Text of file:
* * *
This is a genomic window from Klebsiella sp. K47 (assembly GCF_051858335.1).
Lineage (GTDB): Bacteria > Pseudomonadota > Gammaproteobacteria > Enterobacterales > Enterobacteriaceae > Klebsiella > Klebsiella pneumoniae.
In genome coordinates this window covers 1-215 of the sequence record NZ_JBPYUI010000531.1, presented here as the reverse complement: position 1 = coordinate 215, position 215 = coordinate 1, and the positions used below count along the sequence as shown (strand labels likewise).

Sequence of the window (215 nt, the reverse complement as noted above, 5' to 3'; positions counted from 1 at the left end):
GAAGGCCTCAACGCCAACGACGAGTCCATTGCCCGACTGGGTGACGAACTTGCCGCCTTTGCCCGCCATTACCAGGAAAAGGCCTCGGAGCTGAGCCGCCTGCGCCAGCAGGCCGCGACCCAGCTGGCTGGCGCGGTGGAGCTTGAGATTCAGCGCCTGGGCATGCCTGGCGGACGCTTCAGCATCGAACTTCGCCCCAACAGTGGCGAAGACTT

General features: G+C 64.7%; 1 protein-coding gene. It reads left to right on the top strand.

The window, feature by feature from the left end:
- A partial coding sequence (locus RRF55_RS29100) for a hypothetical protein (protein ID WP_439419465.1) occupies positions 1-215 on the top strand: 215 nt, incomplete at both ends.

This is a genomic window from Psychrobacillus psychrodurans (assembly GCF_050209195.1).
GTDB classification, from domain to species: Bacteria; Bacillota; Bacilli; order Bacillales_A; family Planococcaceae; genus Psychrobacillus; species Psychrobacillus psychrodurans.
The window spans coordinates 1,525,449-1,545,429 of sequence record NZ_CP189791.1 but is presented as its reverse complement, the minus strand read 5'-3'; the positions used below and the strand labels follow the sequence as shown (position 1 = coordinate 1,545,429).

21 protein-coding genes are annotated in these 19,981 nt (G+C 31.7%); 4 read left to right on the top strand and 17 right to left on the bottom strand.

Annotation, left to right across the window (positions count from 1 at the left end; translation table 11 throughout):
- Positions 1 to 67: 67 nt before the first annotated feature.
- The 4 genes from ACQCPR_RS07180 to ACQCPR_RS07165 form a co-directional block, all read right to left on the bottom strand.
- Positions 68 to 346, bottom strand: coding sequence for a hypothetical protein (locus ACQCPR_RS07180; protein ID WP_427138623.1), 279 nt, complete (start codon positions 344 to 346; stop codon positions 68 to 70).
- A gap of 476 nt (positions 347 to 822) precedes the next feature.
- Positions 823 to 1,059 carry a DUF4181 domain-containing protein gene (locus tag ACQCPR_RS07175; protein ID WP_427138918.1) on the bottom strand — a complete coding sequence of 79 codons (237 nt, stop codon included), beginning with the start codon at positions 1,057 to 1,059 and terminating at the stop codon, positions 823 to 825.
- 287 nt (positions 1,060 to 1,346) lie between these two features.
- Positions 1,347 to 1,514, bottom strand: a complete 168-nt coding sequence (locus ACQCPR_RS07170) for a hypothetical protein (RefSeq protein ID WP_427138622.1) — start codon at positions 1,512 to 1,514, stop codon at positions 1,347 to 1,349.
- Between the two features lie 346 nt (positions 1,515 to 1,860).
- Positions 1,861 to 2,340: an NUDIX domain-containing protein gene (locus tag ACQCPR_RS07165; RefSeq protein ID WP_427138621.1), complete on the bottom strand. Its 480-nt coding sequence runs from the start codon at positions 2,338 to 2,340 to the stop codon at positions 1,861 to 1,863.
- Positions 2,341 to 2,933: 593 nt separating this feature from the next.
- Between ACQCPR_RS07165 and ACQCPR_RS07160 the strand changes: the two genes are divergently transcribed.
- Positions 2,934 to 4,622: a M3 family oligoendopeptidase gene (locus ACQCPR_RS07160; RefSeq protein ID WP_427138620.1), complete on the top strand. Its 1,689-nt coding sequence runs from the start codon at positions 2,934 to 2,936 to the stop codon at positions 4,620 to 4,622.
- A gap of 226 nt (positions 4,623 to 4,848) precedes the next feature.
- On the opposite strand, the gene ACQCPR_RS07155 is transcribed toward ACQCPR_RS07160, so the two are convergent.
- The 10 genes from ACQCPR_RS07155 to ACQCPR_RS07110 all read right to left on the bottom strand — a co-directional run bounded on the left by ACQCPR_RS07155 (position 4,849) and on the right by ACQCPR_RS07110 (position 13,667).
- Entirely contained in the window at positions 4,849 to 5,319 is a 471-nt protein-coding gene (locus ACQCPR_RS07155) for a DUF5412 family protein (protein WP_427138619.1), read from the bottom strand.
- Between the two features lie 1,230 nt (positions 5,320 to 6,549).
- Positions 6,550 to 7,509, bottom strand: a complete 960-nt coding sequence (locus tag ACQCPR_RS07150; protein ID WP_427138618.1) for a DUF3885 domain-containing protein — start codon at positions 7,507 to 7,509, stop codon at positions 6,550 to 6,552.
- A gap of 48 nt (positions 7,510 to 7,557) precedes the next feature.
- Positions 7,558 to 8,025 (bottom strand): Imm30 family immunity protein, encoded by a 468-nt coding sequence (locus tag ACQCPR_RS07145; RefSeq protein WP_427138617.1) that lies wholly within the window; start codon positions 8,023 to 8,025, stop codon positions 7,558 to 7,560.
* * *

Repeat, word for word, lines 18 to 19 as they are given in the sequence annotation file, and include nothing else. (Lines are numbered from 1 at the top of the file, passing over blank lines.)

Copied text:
- Positions 823 to 1,059 carry a DUF4181 domain-containing protein gene (locus tag ACQCPR_RS07175; protein ID WP_427138918.1) on the bottom strand — a complete coding sequence of 79 codons (237 nt, stop codon included), beginning with the start codon at positions 1,057 to 1,059 and terminating at the stop codon, positions 823 to 825.
- 287 nt (positions 1,060 to 1,346) lie between these two features.